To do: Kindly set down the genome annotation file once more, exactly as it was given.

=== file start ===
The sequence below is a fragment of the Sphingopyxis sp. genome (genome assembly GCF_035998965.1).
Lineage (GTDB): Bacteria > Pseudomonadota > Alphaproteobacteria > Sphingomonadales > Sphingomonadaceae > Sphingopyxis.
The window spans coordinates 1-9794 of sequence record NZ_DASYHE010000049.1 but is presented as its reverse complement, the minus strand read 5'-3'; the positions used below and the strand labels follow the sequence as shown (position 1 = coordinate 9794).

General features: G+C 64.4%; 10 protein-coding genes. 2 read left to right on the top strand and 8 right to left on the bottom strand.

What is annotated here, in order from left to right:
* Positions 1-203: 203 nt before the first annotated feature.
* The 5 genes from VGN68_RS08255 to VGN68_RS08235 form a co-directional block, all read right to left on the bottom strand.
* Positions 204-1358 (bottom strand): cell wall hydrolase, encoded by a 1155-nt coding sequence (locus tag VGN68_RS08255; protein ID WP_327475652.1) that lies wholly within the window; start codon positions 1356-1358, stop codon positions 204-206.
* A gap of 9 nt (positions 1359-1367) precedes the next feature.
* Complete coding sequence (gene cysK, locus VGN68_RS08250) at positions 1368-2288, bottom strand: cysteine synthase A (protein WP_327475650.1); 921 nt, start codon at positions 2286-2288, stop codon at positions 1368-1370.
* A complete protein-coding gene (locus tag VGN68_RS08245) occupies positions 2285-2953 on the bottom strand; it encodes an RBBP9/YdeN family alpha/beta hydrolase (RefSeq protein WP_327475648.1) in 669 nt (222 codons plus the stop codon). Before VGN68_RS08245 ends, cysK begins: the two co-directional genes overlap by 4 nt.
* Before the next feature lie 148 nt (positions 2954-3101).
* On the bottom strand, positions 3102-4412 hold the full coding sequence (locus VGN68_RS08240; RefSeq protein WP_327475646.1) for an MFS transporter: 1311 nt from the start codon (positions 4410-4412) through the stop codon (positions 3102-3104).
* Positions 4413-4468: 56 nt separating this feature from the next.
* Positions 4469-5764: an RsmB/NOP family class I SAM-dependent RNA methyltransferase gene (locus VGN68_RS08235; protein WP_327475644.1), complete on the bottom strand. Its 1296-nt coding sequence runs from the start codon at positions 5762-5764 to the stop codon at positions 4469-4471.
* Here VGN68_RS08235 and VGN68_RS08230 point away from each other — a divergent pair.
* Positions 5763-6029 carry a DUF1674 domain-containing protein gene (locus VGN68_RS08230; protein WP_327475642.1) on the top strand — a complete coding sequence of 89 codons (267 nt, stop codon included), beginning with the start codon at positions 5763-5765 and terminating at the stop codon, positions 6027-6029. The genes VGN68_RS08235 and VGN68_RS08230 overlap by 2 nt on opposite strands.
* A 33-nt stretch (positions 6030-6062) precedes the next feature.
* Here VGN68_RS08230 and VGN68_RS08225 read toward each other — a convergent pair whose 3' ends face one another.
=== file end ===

The sequence below is a fragment of the Sphingopyxis sp. genome (genome assembly GCF_035998965.1).
Lineage (GTDB): Bacteria > Pseudomonadota > Alphaproteobacteria > Sphingomonadales > Sphingomonadaceae > Sphingopyxis.
The window spans coordinates 1-9794 of sequence record NZ_DASYHE010000049.1 but is presented as its reverse complement, the minus strand read 5'-3'; the positions used below and the strand labels follow the sequence as shown (position 1 = coordinate 9794).

General features: G+C 64.4%; 10 protein-coding genes. 2 read left to right on the top strand and 8 right to left on the bottom strand.

What is annotated here, in order from left to right:
* Positions 1-203: 203 nt before the first annotated feature.
* The 5 genes from VGN68_RS08255 to VGN68_RS08235 form a co-directional block, all read right to left on the bottom strand.
* Positions 204-1358 (bottom strand): cell wall hydrolase, encoded by a 1155-nt coding sequence (locus tag VGN68_RS08255; protein ID WP_327475652.1) that lies wholly within the window; start codon positions 1356-1358, stop codon positions 204-206.
* A gap of 9 nt (positions 1359-1367) precedes the next feature.
* Complete coding sequence (gene cysK, locus VGN68_RS08250) at positions 1368-2288, bottom strand: cysteine synthase A (protein WP_327475650.1); 921 nt, start codon at positions 2286-2288, stop codon at positions 1368-1370.
* A complete protein-coding gene (locus tag VGN68_RS08245) occupies positions 2285-2953 on the bottom strand; it encodes an RBBP9/YdeN family alpha/beta hydrolase (RefSeq protein WP_327475648.1) in 669 nt (222 codons plus the stop codon). Before VGN68_RS08245 ends, cysK begins: the two co-directional genes overlap by 4 nt.
* Before the next feature lie 148 nt (positions 2954-3101).
* On the bottom strand, positions 3102-4412 hold the full coding sequence (locus VGN68_RS08240; RefSeq protein WP_327475646.1) for an MFS transporter: 1311 nt from the start codon (positions 4410-4412) through the stop codon (positions 3102-3104).
* Positions 4413-4468: 56 nt separating this feature from the next.
* Positions 4469-5764: an RsmB/NOP family class I SAM-dependent RNA methyltransferase gene (locus VGN68_RS08235; protein WP_327475644.1), complete on the bottom strand. Its 1296-nt coding sequence runs from the start codon at positions 5762-5764 to the stop codon at positions 4469-4471.
* Here VGN68_RS08235 and VGN68_RS08230 point away from each other — a divergent pair.
* Positions 5763-6029 carry a DUF1674 domain-containing protein gene (locus VGN68_RS08230; protein WP_327475642.1) on the top strand — a complete coding sequence of 89 codons (267 nt, stop codon included), beginning with the start codon at positions 5763-5765 and terminating at the stop codon, positions 6027-6029. The genes VGN68_RS08235 and VGN68_RS08230 overlap by 2 nt on opposite strands.
* A 33-nt stretch (positions 6030-6062) precedes the next feature.
* Here VGN68_RS08230 and VGN68_RS08225 read toward each other — a convergent pair whose 3' ends face one another.